2. Invest in first-contact resolution: Customers want their problems addressed and rectified immediately. However, as Burton notes, many telecom providers rate poorly when it comes to first-contact resolution, reflecting negatively on their customer satisfaction scores. There are a number of steps that companies can take to resolve issues immediately, including investing in training for contact center agents and providing agents with access to the information they need to give customers the answers they need. Ryan Pellet, senior vice president for strategic consulting services at Nexidia, also recommends using insights from contact center calls to determine what is making customers unhappy and making them want to churn. Information from individual calls, he notes, needs to be put in context of the relationship between a client and the company to better understand whether this is the first time that particular customer had a problem or whether this is a recurring complaint.
3. Focus on an omnichannel experience: With customers communicating with brands over multiple channels, organizations need to make sure that they can connect these different touchpoints and provide continuous experience across the board. While brands are trying to provide new ways for their customers to get in touch with them, the different channels are often siloed. Burton uses the example of a customer who starts an inquiry with a company by engaging with chat support when he realizes that the issue is complicated and he would rather get on the phone with an agent. “But many times there is no direct way to connect to the agent, and when the customer finally navigates the provider’s IVR maze, he’s often connected with someone new who doesn’t have visibility into the chat conversation.” In order to improve the experience, telecom companies need to consider investing in technologies like unified communications platforms and the cloud, as well as unifying the organization internally to connect the disparate channels and provide seamless transitions for customers.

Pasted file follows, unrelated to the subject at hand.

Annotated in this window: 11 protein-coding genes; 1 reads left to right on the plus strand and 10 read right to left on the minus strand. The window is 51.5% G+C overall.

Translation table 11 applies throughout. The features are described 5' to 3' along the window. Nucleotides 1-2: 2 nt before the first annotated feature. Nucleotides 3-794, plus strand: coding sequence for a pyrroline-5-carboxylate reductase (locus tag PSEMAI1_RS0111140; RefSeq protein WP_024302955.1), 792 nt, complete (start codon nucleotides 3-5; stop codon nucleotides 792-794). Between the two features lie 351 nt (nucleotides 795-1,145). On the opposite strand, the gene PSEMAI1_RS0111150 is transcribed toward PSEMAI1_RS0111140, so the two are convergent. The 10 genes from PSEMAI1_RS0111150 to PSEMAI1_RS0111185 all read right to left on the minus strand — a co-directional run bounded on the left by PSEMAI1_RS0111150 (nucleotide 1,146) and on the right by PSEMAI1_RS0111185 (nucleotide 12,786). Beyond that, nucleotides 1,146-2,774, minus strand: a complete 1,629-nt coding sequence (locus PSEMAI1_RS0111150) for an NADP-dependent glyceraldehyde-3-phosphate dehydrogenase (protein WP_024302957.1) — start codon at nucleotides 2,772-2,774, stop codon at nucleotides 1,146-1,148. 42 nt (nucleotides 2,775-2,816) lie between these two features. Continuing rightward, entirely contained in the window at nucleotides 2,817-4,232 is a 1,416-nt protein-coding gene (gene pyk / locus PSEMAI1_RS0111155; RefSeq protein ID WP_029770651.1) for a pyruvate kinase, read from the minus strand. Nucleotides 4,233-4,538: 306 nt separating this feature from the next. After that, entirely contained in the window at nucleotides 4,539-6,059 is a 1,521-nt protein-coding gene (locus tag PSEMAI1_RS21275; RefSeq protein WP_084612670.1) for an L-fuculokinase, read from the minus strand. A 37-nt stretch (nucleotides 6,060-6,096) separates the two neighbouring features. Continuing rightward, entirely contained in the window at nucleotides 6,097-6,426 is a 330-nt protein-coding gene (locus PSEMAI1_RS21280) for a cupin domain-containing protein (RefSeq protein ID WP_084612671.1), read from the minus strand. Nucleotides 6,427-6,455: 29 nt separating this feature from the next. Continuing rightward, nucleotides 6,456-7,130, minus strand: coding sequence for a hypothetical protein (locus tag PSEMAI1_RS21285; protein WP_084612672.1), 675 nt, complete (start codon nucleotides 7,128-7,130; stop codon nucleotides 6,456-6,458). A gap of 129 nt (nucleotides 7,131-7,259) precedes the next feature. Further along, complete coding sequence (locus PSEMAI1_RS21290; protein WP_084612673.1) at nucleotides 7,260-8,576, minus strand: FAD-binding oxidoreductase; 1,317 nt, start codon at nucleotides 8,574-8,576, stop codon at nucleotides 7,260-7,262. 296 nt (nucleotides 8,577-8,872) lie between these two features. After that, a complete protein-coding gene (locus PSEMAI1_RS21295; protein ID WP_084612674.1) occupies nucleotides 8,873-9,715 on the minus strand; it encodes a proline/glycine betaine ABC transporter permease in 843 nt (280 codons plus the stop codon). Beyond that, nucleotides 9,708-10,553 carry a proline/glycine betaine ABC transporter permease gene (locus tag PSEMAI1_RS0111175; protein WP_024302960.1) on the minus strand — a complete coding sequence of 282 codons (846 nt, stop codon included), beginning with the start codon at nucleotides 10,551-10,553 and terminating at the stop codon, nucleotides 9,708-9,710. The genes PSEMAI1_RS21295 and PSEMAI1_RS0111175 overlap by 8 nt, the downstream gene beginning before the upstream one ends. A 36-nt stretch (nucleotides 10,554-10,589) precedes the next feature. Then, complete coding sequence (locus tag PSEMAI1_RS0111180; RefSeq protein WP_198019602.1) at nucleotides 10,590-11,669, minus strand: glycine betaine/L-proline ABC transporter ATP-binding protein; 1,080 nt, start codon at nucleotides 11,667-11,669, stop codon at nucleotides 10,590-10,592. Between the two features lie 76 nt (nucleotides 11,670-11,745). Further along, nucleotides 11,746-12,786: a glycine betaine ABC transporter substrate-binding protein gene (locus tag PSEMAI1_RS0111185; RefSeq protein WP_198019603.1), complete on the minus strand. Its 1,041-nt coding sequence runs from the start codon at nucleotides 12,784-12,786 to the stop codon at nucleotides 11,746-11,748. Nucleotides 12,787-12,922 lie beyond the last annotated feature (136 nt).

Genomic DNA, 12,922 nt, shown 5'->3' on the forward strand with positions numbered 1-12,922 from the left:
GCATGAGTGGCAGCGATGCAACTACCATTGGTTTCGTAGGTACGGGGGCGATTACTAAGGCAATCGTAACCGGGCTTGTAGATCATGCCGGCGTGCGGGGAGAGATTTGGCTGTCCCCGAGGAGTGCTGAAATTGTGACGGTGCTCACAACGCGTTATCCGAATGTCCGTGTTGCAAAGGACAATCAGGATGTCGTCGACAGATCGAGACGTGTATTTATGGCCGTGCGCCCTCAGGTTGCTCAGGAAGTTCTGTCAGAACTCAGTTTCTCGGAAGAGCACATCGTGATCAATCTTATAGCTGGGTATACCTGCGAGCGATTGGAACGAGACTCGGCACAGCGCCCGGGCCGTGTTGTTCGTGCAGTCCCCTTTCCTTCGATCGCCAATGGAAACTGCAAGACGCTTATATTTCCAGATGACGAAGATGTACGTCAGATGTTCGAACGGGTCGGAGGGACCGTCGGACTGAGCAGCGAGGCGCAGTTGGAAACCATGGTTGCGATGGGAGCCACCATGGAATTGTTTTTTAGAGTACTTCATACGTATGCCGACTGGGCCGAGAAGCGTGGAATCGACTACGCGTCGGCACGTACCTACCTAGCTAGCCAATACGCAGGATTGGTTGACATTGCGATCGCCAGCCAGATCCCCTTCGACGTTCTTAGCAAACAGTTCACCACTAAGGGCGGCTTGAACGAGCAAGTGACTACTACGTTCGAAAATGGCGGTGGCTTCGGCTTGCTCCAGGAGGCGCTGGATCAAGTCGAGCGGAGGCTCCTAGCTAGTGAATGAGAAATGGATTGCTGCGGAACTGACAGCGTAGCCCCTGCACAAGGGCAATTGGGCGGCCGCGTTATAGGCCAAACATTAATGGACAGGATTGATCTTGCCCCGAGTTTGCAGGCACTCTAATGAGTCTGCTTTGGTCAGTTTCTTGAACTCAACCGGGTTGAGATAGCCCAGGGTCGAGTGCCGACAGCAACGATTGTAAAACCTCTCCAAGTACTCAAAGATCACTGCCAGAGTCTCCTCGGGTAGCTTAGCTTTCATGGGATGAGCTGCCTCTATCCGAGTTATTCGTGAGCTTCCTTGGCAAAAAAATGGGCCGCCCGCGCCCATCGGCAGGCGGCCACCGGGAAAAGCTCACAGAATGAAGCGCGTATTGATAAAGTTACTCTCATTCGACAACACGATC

4. Provide proactive warnings and information: In today’s connected world, customers expect to be able to communicate anytime and anywhere. Loss of a wireless connection or Internet access is, for many people, an experience they will go to extremes to avoid. Nowak says one service that telecom companies should invest in is warnings and alerts when customers are about to reach their data limits. This, she notes, is especially important for those on shared plans who might not know how much data others in the group have used. “Use real-time data to notify customers about what they’re buying and what they’re consuming,” Nowak recommends. Ulla Koivukoski, senior vice president for Comptel’s analytics business unit, agrees. “We need to proactively reach out to a customer before he calls us,” she notes.
Organizations should go a step further and use such opportunities to inform customers of other plans that might fit their needs better. “Understand their needs, quantify them, and offer them the right services.” Koivukoski uses the example of Bangladesh-based pre-paid mobile provider Robi Axiata, which is leveraging data to determine what services customers need and then letting them know about the packages that make the most sense to them. Further, Morgan highlights that these offers need to be timely. “If a customer is using his mobile phone to watch a video and encounter a problem with data, send him a message with an offer to make up for that issue,” he recommends. “Apart from being relevant, an offer needs to be timely or it will stop being relevant.”
5. Identify high-value customers: While all customers are important, there are certain segments that are more valuable than others. Telecom companies need to first determine the attributes of their high-value customers and then identify these clients. The next step, Burton notes, is to determine who, among this group, is most likely to churn, for example those clients who are approaching the end of their contract. Not only can organizations make sure these segments are routed to higher tier agents who can provide a better experience, but they should put structures into place to proactively reach out to these customers with relevant offers and information. For example, a cable company which knows that a particular household enjoys watching movies might offer that account a month of free movie channels or credit to use towards the purchase of on-demand movies.
Acquiring new customers is neither easy nor cheap. This is why organizations need to make sure those new customers are satisfied enough to want to continue doing business with the brand. Otherwise, companies are in for an endless cycle of acquisition without retention, a practice that will drain their coffers.